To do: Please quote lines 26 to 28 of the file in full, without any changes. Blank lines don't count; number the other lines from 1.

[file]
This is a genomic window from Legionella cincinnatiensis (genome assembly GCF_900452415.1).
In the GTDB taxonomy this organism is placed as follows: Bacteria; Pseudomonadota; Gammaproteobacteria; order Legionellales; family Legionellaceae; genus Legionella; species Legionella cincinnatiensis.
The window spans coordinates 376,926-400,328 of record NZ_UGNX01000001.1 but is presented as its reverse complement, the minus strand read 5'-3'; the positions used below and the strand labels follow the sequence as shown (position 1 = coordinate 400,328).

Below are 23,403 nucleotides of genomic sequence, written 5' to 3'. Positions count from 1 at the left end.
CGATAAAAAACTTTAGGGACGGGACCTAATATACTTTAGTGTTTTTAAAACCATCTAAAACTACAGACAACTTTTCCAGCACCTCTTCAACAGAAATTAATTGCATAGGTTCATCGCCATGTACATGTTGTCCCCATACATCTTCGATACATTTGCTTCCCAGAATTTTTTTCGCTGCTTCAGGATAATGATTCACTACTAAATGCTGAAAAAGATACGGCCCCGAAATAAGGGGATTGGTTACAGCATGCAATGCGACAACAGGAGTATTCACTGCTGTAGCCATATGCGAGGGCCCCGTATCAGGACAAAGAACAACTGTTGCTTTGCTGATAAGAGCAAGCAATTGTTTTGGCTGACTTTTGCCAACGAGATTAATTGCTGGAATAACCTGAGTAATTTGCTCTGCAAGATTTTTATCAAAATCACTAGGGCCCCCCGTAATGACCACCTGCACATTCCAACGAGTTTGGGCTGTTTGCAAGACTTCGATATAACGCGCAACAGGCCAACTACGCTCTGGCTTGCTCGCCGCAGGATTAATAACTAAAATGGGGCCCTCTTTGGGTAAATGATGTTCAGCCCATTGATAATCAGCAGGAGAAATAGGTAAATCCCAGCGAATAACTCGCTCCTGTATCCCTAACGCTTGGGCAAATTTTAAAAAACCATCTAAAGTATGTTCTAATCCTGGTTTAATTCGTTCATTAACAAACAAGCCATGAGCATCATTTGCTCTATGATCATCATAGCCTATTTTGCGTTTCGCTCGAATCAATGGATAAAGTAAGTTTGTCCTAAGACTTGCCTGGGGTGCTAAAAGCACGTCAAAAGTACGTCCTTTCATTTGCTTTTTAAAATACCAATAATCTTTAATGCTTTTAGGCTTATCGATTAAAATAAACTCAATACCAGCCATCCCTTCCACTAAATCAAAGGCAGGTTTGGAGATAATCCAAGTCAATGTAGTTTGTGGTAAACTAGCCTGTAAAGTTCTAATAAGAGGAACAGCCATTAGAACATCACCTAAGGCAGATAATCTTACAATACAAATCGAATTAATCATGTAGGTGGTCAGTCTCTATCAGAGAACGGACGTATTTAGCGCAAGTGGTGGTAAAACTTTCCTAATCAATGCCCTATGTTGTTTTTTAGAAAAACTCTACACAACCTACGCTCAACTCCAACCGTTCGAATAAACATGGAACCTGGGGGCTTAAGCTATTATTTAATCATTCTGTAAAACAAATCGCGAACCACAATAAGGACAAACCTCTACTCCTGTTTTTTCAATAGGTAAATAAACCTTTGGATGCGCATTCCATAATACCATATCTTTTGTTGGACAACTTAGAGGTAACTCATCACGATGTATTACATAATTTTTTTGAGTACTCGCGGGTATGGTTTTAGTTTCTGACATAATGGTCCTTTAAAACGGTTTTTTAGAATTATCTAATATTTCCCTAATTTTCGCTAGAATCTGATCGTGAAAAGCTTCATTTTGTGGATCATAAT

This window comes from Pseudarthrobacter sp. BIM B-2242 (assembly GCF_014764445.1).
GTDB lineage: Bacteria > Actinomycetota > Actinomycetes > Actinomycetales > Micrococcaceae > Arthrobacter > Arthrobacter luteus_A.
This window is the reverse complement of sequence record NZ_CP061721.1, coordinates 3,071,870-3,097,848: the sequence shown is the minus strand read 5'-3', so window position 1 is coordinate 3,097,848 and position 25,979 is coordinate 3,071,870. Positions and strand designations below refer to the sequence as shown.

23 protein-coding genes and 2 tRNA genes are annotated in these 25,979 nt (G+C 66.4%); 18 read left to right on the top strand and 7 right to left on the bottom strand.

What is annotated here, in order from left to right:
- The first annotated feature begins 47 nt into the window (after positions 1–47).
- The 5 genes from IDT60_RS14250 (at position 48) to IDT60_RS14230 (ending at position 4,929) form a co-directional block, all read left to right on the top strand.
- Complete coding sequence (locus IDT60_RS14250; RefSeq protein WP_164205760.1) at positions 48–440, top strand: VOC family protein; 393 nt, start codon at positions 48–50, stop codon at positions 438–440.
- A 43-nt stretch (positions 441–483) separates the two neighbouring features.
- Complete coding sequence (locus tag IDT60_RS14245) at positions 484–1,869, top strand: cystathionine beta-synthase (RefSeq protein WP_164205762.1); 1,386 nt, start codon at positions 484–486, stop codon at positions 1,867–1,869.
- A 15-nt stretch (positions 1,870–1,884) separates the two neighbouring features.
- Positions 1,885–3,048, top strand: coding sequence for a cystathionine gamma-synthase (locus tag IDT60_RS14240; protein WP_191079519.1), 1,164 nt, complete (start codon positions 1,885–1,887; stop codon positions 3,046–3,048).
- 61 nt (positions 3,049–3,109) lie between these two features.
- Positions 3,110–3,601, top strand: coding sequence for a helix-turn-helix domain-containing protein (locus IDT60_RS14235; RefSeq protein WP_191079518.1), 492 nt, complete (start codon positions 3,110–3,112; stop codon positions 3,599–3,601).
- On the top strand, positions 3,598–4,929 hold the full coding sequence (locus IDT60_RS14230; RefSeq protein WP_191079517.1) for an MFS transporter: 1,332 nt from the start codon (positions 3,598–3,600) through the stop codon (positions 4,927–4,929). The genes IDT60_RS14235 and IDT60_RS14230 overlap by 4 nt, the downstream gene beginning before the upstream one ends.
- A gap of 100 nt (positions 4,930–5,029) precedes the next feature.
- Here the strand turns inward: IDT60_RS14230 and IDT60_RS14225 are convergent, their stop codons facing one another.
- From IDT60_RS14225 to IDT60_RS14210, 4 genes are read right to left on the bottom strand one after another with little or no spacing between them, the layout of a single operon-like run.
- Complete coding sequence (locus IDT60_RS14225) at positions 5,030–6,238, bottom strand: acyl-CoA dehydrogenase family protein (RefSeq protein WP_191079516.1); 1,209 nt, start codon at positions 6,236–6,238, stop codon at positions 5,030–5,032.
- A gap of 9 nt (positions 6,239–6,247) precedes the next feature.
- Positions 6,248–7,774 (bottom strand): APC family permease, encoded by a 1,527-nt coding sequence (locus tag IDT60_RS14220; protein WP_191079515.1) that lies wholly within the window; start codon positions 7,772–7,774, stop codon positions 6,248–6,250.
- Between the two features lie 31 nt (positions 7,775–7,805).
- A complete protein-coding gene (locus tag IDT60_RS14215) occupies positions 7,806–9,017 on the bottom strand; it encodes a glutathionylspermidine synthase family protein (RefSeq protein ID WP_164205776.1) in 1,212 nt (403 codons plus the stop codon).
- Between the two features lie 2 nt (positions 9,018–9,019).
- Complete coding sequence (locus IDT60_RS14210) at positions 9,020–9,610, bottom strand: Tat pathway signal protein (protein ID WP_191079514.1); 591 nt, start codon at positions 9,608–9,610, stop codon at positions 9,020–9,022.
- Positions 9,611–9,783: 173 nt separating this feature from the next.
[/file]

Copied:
- Positions 6,248–7,774 (bottom strand): APC family permease, encoded by a 1,527-nt coding sequence (locus tag IDT60_RS14220; protein WP_191079515.1) that lies wholly within the window; start codon positions 7,772–7,774, stop codon positions 6,248–6,250.
- Between the two features lie 31 nt (positions 7,775–7,805).
- A complete protein-coding gene (locus tag IDT60_RS14215) occupies positions 7,806–9,017 on the bottom strand; it encodes a glutathionylspermidine synthase family protein (RefSeq protein ID WP_164205776.1) in 1,212 nt (403 codons plus the stop codon).